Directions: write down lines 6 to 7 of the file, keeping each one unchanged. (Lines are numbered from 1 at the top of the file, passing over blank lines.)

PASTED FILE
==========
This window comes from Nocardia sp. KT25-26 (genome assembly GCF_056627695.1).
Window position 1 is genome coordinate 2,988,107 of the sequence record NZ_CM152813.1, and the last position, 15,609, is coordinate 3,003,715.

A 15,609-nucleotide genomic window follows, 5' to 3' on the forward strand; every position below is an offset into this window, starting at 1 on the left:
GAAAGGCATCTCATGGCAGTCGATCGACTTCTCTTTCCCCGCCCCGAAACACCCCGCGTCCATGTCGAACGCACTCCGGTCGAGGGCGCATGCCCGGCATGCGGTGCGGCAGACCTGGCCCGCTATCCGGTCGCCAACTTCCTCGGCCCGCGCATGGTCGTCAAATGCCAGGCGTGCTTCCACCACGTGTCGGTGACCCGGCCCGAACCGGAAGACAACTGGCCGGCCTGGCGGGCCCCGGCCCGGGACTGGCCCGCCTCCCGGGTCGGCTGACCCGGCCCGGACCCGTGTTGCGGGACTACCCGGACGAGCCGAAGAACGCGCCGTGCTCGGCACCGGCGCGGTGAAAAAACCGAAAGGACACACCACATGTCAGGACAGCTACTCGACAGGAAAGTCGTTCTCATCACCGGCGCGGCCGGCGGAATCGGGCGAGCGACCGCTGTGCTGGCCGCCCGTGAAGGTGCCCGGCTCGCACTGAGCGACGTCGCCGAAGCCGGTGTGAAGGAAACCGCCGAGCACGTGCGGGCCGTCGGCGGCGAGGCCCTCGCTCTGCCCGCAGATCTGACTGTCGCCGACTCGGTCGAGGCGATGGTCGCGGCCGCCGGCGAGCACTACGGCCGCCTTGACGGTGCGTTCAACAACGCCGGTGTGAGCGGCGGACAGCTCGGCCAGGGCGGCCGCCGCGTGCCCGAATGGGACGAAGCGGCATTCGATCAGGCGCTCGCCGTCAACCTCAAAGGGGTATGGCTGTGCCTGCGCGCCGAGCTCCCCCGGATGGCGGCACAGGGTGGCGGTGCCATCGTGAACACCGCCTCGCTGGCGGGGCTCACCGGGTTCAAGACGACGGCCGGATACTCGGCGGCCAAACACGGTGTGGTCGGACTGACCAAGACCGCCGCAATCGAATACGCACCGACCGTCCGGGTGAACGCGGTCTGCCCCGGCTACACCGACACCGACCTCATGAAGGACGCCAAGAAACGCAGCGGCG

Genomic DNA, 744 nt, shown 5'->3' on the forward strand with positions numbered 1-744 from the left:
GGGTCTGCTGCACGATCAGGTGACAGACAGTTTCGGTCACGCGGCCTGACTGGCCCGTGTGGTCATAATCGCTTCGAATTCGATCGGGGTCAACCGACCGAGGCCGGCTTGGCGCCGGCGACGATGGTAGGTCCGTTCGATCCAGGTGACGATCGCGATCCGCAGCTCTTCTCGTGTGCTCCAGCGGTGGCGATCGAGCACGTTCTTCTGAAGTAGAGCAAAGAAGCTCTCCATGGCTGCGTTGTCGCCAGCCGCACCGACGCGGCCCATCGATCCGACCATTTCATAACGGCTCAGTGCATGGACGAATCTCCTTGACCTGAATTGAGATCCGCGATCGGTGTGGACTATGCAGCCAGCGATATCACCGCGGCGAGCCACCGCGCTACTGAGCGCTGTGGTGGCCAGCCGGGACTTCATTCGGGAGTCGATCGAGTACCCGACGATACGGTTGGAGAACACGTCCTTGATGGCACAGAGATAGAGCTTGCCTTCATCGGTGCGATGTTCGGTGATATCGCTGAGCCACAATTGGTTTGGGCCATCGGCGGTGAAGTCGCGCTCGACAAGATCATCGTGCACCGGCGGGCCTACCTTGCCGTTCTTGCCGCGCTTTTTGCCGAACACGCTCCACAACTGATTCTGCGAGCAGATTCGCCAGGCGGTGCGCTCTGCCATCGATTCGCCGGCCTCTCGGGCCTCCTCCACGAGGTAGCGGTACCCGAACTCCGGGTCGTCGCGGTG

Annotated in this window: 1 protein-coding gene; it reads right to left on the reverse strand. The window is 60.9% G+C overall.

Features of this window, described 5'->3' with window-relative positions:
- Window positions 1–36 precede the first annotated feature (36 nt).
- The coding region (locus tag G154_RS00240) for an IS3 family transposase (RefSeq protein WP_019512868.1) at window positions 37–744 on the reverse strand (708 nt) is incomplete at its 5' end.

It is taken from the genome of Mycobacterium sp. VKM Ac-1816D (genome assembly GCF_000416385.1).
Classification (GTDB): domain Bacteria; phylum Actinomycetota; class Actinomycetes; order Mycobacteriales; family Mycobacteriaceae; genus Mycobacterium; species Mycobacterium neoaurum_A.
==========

GGGTCTGCTGCACGATCAGGTGACAGACAGTTTCGGTCACGCGGCCTGACTGGCCCGTGTGGTCATAATCGCTTCGAATTCGATCGGGGTCAACCGACCGAGGCCGGCTTGGCGCCGGCGACGATGGTAGGTCCGTTCGATCCAGGTGACGATCGCGATCCGCAGCTCTTCTCGTGTGCTCCAGCGGTGGCGATCGAGCACGTTCTTCTGAAGTAGAGCAAAGAAGCTCTCCATGGCTGCGTTGTCGCCAGCCGCACCGACGCGGCCCATCGATCCGACCATTTCATAACGGCTCAGTGCATGGACGAATCTCCTTGACCTGAATTGAGATCCGCGATCGGTGTGGACTATGCAGCCAGCGATATCACCGCGGCGAGCCACCGCGCTACTGAGCGCTGTGGTGGCCAGCCGGGACTTCATTCGGGAGTCGATCGAGTACCCGACGATACGGTTGGAGAACACGTCCTTGATGGCACAGAGATAGAGCTTGCCTTCATCGGTGCGATGTTCGGTGATATCGCTGAGCCACAATTGGTTTGGGCCATCGGCGGTGAAGTCGCGCTCGACAAGATCATCGTGCACCGGCGGGCCTACCTTGCCGTTCTTGCCGCGCTTTTTGCCGAACACGCTCCACAACTGATTCTGCGAGCAGATTCGCCAGGCGGTGCGCTCTGCCATCGATTCGCCGGCCTCTCGGGCCTCCTCCACGAGGTAGCGGTACCCGAACTCCGGGTCGTCGCGGTG

Annotated in this window: 1 protein-coding gene; it reads right to left on the reverse strand. The window is 60.9% G+C overall.